Introduction: Domestic workers constitute the largest group of legal migrants working in Cyprus. This research aims to examine the experiences of domestic workers in Cyprus with health and illness and explore any problems or barriers to access and utilization of health care services, focusing on evidence of gender discrimination and inequalities.
Methods: Qualitative research methods were utilized in order to explore the domestic workers’ experiences. Face to face interviews with 13 female domestic workers took place using English and Greek.
Results: All participants appeared to share a common experience with health and health care utilization in Cyprus. However, the role of the employer as gate-keeper to health care services and their control over women’s access raised the issue of autonomy – or lack of – among domestic workers. Issues of discrimination linked to autonomy emerged through absence of social integration, lack of information on health care services and entitlements,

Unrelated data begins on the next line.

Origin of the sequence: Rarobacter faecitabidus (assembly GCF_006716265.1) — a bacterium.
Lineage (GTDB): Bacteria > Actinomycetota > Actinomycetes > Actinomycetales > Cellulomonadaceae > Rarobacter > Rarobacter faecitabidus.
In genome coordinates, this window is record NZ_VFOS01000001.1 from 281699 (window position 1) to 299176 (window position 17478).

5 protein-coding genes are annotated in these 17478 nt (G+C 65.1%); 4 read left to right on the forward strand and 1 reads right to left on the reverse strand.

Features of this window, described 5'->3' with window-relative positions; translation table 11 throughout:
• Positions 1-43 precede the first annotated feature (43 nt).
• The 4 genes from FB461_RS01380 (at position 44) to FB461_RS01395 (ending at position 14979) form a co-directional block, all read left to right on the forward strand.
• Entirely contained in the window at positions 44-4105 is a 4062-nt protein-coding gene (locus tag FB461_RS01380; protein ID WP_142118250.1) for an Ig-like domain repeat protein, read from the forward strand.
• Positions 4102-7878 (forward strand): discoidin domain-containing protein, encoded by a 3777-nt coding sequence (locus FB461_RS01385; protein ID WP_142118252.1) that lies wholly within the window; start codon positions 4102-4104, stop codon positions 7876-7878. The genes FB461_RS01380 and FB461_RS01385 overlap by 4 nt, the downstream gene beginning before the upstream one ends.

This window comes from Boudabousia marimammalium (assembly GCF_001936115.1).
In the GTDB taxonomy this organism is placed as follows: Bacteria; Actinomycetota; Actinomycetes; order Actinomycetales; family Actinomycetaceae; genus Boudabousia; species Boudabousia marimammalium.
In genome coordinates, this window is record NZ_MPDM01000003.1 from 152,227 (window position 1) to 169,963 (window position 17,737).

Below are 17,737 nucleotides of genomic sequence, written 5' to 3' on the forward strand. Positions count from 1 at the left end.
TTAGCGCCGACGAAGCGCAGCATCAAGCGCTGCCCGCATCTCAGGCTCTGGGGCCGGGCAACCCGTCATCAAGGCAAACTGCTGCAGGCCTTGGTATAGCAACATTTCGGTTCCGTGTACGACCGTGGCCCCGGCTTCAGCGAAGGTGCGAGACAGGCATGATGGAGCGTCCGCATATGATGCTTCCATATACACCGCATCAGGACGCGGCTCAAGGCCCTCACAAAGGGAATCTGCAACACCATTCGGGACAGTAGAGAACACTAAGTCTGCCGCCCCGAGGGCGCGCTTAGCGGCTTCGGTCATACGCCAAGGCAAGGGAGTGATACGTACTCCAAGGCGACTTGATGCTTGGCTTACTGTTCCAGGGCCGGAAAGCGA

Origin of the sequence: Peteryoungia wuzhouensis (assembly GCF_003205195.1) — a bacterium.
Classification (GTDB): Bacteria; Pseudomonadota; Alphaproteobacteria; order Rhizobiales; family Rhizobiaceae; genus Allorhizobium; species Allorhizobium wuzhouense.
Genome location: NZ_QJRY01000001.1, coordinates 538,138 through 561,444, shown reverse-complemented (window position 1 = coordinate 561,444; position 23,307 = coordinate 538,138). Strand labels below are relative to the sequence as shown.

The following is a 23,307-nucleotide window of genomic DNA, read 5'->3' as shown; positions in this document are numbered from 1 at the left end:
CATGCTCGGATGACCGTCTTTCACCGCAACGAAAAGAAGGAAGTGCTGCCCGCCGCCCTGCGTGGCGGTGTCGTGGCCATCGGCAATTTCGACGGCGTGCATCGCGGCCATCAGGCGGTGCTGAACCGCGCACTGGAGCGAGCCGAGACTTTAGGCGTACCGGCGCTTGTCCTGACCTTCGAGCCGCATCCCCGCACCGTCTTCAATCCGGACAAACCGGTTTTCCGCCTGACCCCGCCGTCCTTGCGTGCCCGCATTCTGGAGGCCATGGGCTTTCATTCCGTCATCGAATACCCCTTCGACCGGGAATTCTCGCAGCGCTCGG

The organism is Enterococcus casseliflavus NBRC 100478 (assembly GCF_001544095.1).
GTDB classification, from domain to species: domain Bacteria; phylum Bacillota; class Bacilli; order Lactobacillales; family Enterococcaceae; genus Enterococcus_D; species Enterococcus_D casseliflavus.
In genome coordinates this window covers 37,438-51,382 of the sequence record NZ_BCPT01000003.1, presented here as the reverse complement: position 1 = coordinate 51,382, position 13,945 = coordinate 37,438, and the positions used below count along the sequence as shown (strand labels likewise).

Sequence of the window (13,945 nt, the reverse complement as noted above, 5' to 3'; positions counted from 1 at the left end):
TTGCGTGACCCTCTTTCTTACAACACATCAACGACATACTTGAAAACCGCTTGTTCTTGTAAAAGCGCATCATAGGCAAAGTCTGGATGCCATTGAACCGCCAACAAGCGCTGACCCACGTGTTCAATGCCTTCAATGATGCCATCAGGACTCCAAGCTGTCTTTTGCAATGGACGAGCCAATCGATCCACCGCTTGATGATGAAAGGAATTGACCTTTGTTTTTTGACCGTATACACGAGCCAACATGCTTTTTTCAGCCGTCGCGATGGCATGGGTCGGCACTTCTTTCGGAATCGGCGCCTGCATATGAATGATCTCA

lack of participation in the clinical interaction (interpersonal communication), all associated with issues of infantilization and commodification of domestic workers within the Cypriot society.
Discussion: Domestic workers in Cyprus are a particularly vulnerable group and due to current agreements fall entirely under the custody of the employer with no overview from the Labour Department. Empowerment of these women is essential for eliminating the issues of inequality and discrimination emerging through the interviews. Education is an important first step but for it to be effective it needs to be directed to both migrant women and employers.
|Title of host publication||Mapping the Gender Equality: Research and practices - The National and International Perspective|
|Place of Publication||University of Cyprus|
|Publication status||Published - 23 Oct 2010|